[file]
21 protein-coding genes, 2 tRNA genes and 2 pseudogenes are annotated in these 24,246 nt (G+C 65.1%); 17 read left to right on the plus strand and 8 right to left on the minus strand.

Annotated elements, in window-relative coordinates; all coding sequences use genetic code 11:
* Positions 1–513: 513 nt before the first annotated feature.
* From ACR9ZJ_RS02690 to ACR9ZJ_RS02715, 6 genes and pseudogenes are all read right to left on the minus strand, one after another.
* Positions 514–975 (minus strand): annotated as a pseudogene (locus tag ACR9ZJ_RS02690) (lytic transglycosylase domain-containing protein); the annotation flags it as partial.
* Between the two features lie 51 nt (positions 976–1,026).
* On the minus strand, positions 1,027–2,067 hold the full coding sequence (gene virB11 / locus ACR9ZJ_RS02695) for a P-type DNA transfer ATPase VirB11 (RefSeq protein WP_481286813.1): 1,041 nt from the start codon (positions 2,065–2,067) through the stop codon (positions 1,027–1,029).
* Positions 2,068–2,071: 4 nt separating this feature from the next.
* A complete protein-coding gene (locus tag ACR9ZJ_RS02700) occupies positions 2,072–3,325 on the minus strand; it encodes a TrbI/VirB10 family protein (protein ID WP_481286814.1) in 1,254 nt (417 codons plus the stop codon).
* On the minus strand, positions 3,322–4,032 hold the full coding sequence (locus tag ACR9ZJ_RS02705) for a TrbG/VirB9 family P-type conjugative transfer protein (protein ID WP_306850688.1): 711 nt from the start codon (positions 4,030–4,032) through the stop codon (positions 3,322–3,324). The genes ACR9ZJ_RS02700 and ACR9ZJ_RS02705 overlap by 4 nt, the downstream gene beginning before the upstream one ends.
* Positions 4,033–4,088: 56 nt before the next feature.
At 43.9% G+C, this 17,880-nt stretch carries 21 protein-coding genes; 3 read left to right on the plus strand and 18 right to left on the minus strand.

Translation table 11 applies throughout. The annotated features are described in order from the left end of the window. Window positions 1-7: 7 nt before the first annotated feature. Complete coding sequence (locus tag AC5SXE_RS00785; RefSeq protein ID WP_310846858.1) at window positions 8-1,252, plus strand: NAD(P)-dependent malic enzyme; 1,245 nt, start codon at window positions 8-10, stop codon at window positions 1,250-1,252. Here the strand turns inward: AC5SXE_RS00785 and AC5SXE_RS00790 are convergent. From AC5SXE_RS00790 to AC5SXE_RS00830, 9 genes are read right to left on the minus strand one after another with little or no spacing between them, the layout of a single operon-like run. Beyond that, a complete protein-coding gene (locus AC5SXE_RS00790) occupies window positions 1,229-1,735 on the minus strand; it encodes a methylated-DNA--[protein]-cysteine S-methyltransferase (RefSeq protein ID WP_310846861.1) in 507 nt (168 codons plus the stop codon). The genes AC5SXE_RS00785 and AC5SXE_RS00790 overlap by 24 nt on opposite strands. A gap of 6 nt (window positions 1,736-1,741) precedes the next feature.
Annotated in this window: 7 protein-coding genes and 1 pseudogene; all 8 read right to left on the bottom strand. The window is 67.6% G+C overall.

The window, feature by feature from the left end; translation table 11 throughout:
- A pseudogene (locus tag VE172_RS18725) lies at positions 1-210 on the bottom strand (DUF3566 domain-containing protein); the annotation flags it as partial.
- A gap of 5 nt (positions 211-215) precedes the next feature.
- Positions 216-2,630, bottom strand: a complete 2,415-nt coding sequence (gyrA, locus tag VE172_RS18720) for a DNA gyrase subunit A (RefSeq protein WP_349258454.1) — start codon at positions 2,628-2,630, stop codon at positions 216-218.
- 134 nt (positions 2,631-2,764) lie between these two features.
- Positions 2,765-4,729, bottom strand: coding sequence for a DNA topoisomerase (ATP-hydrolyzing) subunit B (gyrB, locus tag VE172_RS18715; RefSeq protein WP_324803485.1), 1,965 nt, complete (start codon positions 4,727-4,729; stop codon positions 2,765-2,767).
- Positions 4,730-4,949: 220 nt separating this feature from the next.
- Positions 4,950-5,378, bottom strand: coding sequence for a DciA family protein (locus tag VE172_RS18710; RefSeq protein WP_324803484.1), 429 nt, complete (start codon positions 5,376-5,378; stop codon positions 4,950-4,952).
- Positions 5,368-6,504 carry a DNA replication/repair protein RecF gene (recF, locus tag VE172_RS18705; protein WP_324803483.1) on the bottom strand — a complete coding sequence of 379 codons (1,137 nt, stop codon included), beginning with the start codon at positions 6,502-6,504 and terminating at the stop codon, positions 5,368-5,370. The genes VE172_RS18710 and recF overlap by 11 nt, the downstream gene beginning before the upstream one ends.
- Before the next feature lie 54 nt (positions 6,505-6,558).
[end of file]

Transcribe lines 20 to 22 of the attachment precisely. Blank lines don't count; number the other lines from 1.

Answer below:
- Positions 2,765-4,729, bottom strand: coding sequence for a DNA topoisomerase (ATP-hydrolyzing) subunit B (gyrB, locus tag VE172_RS18715; RefSeq protein WP_324803485.1), 1,965 nt, complete (start codon positions 4,727-4,729; stop codon positions 2,765-2,767).
- Positions 4,730-4,949: 220 nt separating this feature from the next.
- Positions 4,950-5,378, bottom strand: coding sequence for a DciA family protein (locus tag VE172_RS18710; RefSeq protein WP_324803484.1), 429 nt, complete (start codon positions 5,376-5,378; stop codon positions 4,950-4,952).